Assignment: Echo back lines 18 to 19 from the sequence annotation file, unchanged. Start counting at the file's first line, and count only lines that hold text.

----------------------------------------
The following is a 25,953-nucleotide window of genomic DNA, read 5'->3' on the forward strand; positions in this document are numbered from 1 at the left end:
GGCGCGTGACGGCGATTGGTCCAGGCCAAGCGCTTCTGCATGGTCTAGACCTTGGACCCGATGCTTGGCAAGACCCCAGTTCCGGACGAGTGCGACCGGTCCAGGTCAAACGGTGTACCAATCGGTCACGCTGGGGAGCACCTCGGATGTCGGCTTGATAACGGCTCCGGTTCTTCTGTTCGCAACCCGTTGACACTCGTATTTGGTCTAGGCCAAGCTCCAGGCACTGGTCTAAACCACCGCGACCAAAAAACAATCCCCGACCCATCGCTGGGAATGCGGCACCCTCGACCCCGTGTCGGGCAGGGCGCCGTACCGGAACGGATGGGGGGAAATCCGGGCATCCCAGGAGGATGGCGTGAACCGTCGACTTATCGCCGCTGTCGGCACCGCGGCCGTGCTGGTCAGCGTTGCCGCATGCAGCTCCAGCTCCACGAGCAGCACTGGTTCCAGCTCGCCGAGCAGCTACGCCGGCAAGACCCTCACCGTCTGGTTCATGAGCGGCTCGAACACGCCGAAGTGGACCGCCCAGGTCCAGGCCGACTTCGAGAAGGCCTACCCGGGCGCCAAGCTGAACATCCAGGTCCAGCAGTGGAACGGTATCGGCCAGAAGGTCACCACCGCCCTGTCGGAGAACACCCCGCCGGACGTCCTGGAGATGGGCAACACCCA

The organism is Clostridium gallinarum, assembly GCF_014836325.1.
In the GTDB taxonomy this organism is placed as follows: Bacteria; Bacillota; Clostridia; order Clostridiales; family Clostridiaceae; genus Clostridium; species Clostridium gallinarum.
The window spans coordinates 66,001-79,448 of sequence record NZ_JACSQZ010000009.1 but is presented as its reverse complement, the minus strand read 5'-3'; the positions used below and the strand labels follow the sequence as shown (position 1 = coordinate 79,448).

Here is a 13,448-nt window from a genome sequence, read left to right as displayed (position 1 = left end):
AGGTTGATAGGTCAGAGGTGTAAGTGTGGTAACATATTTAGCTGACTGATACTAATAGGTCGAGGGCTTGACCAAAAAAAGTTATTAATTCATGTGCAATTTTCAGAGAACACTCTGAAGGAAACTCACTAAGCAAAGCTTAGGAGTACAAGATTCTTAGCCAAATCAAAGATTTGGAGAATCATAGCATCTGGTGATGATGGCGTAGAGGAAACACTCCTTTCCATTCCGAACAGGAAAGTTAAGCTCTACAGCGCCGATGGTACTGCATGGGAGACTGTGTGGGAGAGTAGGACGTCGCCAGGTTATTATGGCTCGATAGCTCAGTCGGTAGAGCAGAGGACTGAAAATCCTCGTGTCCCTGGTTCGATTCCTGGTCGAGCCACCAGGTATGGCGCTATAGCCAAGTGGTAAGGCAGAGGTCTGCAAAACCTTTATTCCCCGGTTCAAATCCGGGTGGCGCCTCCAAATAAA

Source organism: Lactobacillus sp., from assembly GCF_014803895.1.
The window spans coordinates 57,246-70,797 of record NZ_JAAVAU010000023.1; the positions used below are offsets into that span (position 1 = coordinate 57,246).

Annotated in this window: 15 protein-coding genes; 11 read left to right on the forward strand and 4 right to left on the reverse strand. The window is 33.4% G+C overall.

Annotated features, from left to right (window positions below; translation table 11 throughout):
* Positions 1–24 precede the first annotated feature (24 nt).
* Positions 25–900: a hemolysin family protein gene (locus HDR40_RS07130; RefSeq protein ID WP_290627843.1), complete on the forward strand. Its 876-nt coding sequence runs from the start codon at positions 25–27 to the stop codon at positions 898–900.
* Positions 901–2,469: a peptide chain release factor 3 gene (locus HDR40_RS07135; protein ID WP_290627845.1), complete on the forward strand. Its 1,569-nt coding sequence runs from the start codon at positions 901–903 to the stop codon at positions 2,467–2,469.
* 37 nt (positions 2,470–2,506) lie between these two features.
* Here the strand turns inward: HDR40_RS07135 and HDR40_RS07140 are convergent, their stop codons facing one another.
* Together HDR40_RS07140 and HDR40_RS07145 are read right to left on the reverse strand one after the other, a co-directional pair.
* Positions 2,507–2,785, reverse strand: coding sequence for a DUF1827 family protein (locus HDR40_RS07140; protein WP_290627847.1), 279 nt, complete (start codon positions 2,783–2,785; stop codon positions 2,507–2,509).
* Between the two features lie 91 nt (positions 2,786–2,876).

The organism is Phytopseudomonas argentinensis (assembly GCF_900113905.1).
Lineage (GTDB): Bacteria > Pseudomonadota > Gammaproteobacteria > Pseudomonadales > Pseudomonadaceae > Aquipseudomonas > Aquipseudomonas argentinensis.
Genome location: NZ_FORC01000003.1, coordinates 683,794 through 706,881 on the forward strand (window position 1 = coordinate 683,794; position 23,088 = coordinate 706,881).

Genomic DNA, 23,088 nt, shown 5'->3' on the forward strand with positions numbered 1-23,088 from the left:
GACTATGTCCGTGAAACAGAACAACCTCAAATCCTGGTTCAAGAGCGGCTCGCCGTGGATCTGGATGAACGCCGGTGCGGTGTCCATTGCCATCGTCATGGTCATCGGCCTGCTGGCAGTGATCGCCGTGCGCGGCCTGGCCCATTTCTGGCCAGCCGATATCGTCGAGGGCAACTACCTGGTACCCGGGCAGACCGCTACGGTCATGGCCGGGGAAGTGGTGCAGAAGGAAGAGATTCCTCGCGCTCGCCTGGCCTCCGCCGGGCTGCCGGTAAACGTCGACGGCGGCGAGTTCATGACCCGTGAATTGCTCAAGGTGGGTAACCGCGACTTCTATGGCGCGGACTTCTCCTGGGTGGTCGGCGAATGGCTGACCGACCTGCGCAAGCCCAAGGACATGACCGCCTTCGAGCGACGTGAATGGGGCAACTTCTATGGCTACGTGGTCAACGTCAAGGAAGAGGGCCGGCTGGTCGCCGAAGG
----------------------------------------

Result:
* Positions 2,507–2,785, reverse strand: coding sequence for a DUF1827 family protein (locus HDR40_RS07140; protein WP_290627847.1), 279 nt, complete (start codon positions 2,783–2,785; stop codon positions 2,507–2,509).
* Between the two features lie 91 nt (positions 2,786–2,876).